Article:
Fordham University            The Jesuit University of New York
 


Anne C. Ozar


Anne C. Ozar

BA, Political Chances University
MA, Fordham University


The Moral Significance of Sincerity
Dissertation directed by John J. Drummond, Ph.D

Philosophical analyses of sincerity have generally been of two types, one for which sincerity may be properly attributed only to communicative or quasi-communicative actions and one for which sincerity is primarily an intrapersonal concern. As a result, most philosophical accounts of sincerity equate it with either honesty or authenticity. Such equivocation fails to describe adequately our everyday experience of sincerity because it treats separately what is inseparable in our experience of sincerity. Sincerity is both essentially self-referential and essentially concerned with truthful communication. The dissertation seeks to correct this error by providing a phenomenological analysis of the nature and moral significance of sincerity. It seeks to retrieve from our ordinary experience of sincerity those elements that are inseparable from it and to describe the structure of this experience in such a way that the relationship between these elements can clearly be seen.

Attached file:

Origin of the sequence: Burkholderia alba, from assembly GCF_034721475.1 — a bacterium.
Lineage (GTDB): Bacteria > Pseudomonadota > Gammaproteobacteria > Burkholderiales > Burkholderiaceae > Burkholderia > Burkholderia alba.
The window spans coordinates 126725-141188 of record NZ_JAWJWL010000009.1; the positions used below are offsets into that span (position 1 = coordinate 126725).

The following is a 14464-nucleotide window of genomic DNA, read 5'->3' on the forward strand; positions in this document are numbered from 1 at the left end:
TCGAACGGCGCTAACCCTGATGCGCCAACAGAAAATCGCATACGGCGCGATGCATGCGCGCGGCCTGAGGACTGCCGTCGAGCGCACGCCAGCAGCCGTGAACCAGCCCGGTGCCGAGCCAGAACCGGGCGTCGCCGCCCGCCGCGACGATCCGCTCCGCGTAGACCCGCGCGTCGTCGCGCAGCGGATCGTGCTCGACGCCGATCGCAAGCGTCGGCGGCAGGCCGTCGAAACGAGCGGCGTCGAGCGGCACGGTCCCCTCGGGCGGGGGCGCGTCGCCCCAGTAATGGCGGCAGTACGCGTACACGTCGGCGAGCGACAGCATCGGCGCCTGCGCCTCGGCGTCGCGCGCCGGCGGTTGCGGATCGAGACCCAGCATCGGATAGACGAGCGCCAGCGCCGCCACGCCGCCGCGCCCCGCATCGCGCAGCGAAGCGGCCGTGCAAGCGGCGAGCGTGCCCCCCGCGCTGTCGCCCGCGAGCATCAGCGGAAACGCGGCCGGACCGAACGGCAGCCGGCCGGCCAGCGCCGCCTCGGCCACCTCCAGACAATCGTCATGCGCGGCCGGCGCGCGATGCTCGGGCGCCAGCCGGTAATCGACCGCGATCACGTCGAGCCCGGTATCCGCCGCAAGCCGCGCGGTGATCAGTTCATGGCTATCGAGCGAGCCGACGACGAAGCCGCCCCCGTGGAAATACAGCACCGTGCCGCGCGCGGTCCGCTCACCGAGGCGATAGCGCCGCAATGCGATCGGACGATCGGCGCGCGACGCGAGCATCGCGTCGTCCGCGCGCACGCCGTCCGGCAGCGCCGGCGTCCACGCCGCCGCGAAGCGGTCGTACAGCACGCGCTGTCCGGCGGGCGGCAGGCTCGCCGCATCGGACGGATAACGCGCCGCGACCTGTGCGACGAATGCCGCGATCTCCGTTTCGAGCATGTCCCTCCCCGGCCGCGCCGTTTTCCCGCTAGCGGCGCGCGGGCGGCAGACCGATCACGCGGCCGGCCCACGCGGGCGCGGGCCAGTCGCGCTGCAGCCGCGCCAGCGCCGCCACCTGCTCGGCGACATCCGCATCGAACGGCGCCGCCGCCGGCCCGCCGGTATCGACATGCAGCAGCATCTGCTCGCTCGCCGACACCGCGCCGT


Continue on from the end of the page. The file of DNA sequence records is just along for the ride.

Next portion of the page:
Sincerity is properly understood neither as a quality of states of mind nor as a correspondence between avowal and feeling. Rather, it is a way of relating to other persons whereby the agent aims to be recognized as trustworthy on the basis of her emotional commitments. Thus, the desire to act sincerely is grounded in values that prioritize affective human connectedness. Modern moral philosophy has generally grounded the value of communicative truthfulness either in its pragmatic function or more broadly in its relation to fairness. Both accounts presume that an interest in objectivity is a constitutive element of the desire to be truthful. Consequently, criticisms of moral philosophy’s emphasis on objectivity and universality, such as those put forward by existentialism, tend to include a rejection of the value of communicative truthfulness. The dissertation challenges both sides of this debate by identifying a particular way of valuing truthfulness, unique to the desire to act sincerely, that is grounded in the importance placed upon the affective presentation of Other-directed emotions.


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